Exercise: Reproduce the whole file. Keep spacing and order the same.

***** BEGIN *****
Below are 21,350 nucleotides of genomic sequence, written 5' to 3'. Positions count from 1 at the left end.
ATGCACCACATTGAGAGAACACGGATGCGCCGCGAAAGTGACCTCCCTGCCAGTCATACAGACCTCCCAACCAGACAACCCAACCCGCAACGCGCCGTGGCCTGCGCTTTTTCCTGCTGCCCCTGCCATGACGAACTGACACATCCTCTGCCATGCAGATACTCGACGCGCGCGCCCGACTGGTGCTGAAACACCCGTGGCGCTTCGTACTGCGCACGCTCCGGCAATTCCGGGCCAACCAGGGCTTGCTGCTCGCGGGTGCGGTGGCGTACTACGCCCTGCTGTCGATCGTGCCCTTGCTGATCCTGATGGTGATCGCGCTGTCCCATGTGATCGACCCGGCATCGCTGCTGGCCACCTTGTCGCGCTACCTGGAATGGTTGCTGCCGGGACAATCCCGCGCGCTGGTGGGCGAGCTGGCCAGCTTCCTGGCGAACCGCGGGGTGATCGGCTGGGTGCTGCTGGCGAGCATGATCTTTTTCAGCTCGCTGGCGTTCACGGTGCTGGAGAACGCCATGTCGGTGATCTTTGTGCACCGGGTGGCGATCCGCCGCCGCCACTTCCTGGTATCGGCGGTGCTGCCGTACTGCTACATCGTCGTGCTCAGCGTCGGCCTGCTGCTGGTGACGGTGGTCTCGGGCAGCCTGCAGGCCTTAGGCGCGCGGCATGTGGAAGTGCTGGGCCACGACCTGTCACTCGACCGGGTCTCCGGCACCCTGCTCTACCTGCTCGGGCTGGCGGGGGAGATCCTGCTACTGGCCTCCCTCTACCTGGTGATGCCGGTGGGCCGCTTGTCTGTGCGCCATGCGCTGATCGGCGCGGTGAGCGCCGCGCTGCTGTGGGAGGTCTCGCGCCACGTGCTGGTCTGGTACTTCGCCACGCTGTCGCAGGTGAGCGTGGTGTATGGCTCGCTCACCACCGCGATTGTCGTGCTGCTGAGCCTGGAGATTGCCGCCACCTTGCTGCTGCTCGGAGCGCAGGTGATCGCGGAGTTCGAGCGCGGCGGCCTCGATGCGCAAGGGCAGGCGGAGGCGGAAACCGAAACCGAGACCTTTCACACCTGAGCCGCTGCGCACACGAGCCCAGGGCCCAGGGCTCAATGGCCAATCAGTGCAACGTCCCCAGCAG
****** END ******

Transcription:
Below are 21,350 nucleotides of genomic sequence, written 5' to 3'. Positions count from 1 at the left end.
ATGCACCACATTGAGAGAACACGGATGCGCCGCGAAAGTGACCTCCCTGCCAGTCATACAGACCTCCCAACCAGACAACCCAACCCGCAACGCGCCGTGGCCTGCGCTTTTTCCTGCTGCCCCTGCCATGACGAACTGACACATCCTCTGCCATGCAGATACTCGACGCGCGCGCCCGACTGGTGCTGAAACACCCGTGGCGCTTCGTACTGCGCACGCTCCGGCAATTCCGGGCCAACCAGGGCTTGCTGCTCGCGGGTGCGGTGGCGTACTACGCCCTGCTGTCGATCGTGCCCTTGCTGATCCTGATGGTGATCGCGCTGTCCCATGTGATCGACCCGGCATCGCTGCTGGCCACCTTGTCGCGCTACCTGGAATGGTTGCTGCCGGGACAATCCCGCGCGCTGGTGGGCGAGCTGGCCAGCTTCCTGGCGAACCGCGGGGTGATCGGCTGGGTGCTGCTGGCGAGCATGATCTTTTTCAGCTCGCTGGCGTTCACGGTGCTGGAGAACGCCATGTCGGTGATCTTTGTGCACCGGGTGGCGATCCGCCGCCGCCACTTCCTGGTATCGGCGGTGCTGCCGTACTGCTACATCGTCGTGCTCAGCGTCGGCCTGCTGCTGGTGACGGTGGTCTCGGGCAGCCTGCAGGCCTTAGGCGCGCGGCATGTGGAAGTGCTGGGCCACGACCTGTCACTCGACCGGGTCTCCGGCACCCTGCTCTACCTGCTCGGGCTGGCGGGGGAGATCCTGCTACTGGCCTCCCTCTACCTGGTGATGCCGGTGGGCCGCTTGTCTGTGCGCCATGCGCTGATCGGCGCGGTGAGCGCCGCGCTGCTGTGGGAGGTCTCGCGCCACGTGCTGGTCTGGTACTTCGCCACGCTGTCGCAGGTGAGCGTGGTGTATGGCTCGCTCACCACCGCGATTGTCGTGCTGCTGAGCCTGGAGATTGCCGCCACCTTGCTGCTGCTCGGAGCGCAGGTGATCGCGGAGTTCGAGCGCGGCGGCCTCGATGCGCAAGGGCAGGCGGAGGCGGAAACCGAAACCGAGACCTTTCACACCTGAGCCGCTGCGCACACGAGCCCAGGGCCCAGGGCTCAATGGCCAATCAGTGCAACGTCCCCAGCAG